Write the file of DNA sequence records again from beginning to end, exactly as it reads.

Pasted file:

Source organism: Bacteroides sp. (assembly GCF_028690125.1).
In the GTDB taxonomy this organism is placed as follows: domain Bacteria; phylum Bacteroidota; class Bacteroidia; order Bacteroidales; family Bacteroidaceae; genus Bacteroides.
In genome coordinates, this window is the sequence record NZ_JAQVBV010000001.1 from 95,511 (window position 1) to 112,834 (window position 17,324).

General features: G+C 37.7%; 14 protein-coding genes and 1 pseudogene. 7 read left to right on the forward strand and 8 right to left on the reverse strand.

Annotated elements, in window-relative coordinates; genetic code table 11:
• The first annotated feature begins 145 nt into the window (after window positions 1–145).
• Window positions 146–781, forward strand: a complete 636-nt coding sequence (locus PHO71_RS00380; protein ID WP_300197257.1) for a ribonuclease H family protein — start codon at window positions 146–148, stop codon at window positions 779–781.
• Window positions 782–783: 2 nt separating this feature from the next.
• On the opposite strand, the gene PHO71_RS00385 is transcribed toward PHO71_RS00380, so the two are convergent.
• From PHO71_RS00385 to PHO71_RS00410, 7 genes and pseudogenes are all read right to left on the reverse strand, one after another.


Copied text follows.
Source organism: Bacteroides sp. (assembly GCF_028690125.1).
In the GTDB taxonomy this organism is placed as follows: domain Bacteria; phylum Bacteroidota; class Bacteroidia; order Bacteroidales; family Bacteroidaceae; genus Bacteroides.
In genome coordinates, this window is the sequence record NZ_JAQVBV010000001.1 from 95,511 (window position 1) to 112,834 (window position 17,324).

General features: G+C 37.7%; 14 protein-coding genes and 1 pseudogene. 7 read left to right on the forward strand and 8 right to left on the reverse strand.

Annotated elements, in window-relative coordinates; genetic code table 11:
• The first annotated feature begins 145 nt into the window (after window positions 1–145).
• Window positions 146–781, forward strand: a complete 636-nt coding sequence (locus PHO71_RS00380; protein ID WP_300197257.1) for a ribonuclease H family protein — start codon at window positions 146–148, stop codon at window positions 779–781.
• Window positions 782–783: 2 nt separating this feature from the next.
• On the opposite strand, the gene PHO71_RS00385 is transcribed toward PHO71_RS00380, so the two are convergent.
• From PHO71_RS00385 to PHO71_RS00410, 7 genes and pseudogenes are all read right to left on the reverse strand, one after another.